Sleep. How important is it? Are you getting enough and is it good quality? Do you schedule it into your weekly training plan?
Most youth athletes don’t sleep enough, yet it’s crucially important to their success. A recent study highlighted 5 key ways that sleep loss will negatively influence your performance.
- Decreased recovery. A reduction in sleep quality and quantity can upset the way your body’s growth hormones are released during the phases of deep sleep, slowing the regeneration of muscle tissue.
- Increased injury risk. Athletes who spend less than 8 hours of sleeping at night are 1.7 times more likely to get injured.
- More sickness. Sleep loss can break down your immune system making you more susceptible to the common cold, which usually means time off training.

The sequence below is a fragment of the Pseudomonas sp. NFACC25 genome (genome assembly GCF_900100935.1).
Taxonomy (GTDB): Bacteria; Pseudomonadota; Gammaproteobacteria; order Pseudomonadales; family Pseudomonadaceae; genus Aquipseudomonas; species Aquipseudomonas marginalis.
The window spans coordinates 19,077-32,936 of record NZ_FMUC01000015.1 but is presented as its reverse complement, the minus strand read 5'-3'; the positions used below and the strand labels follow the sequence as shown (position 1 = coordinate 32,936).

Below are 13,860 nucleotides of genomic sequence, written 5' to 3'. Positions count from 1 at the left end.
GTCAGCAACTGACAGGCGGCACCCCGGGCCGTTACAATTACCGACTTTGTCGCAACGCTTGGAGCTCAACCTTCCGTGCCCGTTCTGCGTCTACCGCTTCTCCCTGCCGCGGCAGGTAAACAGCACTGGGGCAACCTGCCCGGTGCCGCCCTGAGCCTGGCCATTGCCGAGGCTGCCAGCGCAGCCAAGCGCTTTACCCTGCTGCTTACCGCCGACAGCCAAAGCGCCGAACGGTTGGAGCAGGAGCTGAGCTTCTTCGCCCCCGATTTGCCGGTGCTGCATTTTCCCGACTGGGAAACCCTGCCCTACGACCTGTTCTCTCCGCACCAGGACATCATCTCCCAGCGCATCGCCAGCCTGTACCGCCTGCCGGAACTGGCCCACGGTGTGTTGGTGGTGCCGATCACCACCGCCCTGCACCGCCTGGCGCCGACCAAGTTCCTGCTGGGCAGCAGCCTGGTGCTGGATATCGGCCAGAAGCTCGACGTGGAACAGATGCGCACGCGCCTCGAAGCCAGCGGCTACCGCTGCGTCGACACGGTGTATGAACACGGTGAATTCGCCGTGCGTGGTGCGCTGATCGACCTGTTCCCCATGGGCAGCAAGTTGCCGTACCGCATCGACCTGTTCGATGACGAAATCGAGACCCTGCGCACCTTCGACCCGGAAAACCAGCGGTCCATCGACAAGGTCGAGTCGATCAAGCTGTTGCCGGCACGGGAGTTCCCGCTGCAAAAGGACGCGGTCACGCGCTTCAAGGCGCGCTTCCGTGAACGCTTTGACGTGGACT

- Slower thinking. The ability of your brain to make quick and accurate decisions is significantly reduced when you are tired.
- Slower learning. Sufficient sleep following technical training sessions will increase your ability to pick up new skills faster.
Given that sleep is so important, here is a helpful checklist to make sure are getting enough of it.
- Keep a regular schedule as often as possible. Syncing you body’s natural sleep-wake cycle is one of the most important strategies for achieving a good sleep.
- Turn off your smartphone and tablet at least 60 minutes before bedtime. Light from mobile devices can delay or even stop the production of melatonin, a hormone produced by your body at night that plays the key role in helping you sleep.
- Avoid eating high fat foods as they can reduce total sleep time. On the other hand, diets high in protein will increase your sleep quality. A warm glass of milk an hour or so before bed is a great idea.
- Avoid drinking too much liquid in the evening. Being overly hydrated may disturb your sleep as a result of waking up several times to pee.